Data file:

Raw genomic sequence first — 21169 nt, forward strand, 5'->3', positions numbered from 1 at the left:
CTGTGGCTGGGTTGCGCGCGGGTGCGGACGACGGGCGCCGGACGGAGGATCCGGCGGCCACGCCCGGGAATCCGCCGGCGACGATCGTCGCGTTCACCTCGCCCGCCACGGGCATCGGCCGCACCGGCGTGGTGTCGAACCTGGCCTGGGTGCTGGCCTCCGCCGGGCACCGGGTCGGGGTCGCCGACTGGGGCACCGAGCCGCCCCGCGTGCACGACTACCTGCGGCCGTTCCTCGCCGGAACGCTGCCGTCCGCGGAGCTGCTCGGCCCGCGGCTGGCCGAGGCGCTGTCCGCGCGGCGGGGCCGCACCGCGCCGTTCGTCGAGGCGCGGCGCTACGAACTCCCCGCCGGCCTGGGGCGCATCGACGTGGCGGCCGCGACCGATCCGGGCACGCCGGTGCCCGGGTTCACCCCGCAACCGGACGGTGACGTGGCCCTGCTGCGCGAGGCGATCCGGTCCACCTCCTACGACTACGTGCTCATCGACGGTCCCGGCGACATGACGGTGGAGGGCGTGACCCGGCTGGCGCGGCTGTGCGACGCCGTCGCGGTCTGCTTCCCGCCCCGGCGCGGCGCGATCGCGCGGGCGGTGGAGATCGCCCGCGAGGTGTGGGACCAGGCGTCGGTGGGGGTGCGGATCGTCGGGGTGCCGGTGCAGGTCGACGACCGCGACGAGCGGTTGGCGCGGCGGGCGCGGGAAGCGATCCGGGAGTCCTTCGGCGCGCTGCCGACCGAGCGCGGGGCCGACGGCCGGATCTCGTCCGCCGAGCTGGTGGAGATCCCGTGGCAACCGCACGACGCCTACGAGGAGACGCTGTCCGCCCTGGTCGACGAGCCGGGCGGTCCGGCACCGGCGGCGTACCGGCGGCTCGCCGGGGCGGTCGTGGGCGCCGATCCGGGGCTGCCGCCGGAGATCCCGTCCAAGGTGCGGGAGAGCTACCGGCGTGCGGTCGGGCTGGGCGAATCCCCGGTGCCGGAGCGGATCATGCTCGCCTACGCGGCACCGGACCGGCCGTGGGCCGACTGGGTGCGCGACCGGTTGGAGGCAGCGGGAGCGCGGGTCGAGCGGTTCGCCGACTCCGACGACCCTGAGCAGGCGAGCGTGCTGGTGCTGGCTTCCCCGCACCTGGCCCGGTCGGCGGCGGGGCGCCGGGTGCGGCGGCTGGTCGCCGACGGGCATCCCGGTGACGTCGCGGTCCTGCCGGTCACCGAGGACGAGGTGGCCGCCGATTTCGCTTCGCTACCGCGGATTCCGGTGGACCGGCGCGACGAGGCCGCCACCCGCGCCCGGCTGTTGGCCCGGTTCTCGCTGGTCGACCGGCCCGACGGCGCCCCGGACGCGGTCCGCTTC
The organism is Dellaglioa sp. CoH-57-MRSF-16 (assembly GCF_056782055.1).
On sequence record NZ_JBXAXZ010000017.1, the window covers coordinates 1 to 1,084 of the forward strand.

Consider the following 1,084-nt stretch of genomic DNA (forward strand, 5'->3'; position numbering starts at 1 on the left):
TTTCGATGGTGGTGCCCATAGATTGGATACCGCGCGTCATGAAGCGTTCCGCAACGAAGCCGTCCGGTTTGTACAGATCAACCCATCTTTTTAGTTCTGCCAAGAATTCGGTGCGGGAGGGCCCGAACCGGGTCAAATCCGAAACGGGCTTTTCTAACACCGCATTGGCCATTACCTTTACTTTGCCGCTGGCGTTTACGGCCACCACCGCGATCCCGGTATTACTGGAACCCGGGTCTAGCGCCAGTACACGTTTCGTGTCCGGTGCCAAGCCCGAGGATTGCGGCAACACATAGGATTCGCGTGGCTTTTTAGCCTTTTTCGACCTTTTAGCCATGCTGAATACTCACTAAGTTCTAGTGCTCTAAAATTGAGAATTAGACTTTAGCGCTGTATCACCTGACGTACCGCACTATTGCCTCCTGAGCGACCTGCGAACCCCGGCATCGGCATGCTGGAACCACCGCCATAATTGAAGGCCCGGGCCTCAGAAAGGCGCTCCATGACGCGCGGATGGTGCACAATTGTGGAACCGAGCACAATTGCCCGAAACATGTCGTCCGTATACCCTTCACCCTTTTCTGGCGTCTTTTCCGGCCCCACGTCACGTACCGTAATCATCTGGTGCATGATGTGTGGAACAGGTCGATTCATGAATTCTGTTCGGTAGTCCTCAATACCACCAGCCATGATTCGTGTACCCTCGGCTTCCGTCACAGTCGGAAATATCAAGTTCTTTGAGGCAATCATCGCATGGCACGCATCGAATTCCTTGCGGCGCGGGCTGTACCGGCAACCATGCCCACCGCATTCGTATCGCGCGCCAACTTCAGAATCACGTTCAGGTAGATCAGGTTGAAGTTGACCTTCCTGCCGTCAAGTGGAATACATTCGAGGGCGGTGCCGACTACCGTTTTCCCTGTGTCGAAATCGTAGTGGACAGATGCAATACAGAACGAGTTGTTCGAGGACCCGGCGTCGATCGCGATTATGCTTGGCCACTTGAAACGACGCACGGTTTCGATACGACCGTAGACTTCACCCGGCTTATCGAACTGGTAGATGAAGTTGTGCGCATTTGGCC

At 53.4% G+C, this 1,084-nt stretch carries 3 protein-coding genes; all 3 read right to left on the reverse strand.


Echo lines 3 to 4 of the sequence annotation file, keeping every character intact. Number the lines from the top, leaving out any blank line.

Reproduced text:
The organism is Dellaglioa sp. CoH-57-MRSF-16 (assembly GCF_056782055.1).
On sequence record NZ_JBXAXZ010000017.1, the window covers coordinates 1 to 1,084 of the forward strand.